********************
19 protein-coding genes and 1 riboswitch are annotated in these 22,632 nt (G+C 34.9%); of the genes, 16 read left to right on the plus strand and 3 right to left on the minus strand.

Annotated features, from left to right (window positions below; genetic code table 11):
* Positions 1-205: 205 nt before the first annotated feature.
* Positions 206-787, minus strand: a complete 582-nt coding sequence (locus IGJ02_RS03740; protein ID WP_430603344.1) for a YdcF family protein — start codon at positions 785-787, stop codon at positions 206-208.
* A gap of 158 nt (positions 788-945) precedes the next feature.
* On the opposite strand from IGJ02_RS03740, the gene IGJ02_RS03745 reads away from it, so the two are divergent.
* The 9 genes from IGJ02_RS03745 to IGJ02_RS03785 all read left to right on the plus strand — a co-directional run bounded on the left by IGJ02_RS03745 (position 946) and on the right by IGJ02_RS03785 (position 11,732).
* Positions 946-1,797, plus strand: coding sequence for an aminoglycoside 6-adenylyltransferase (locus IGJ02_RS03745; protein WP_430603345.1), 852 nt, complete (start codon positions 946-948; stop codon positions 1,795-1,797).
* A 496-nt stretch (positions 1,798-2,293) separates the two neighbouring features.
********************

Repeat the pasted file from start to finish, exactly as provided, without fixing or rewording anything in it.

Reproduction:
19 protein-coding genes and 1 riboswitch are annotated in these 22,632 nt (G+C 34.9%); of the genes, 16 read left to right on the plus strand and 3 right to left on the minus strand.

Annotated features, from left to right (window positions below; genetic code table 11):
* Positions 1-205: 205 nt before the first annotated feature.
* Positions 206-787, minus strand: a complete 582-nt coding sequence (locus IGJ02_RS03740; protein ID WP_430603344.1) for a YdcF family protein — start codon at positions 785-787, stop codon at positions 206-208.
* A gap of 158 nt (positions 788-945) precedes the next feature.
* On the opposite strand from IGJ02_RS03740, the gene IGJ02_RS03745 reads away from it, so the two are divergent.
* The 9 genes from IGJ02_RS03745 to IGJ02_RS03785 all read left to right on the plus strand — a co-directional run bounded on the left by IGJ02_RS03745 (position 946) and on the right by IGJ02_RS03785 (position 11,732).
* Positions 946-1,797, plus strand: coding sequence for an aminoglycoside 6-adenylyltransferase (locus IGJ02_RS03745; protein WP_430603345.1), 852 nt, complete (start codon positions 946-948; stop codon positions 1,795-1,797).
* A 496-nt stretch (positions 1,798-2,293) separates the two neighbouring features.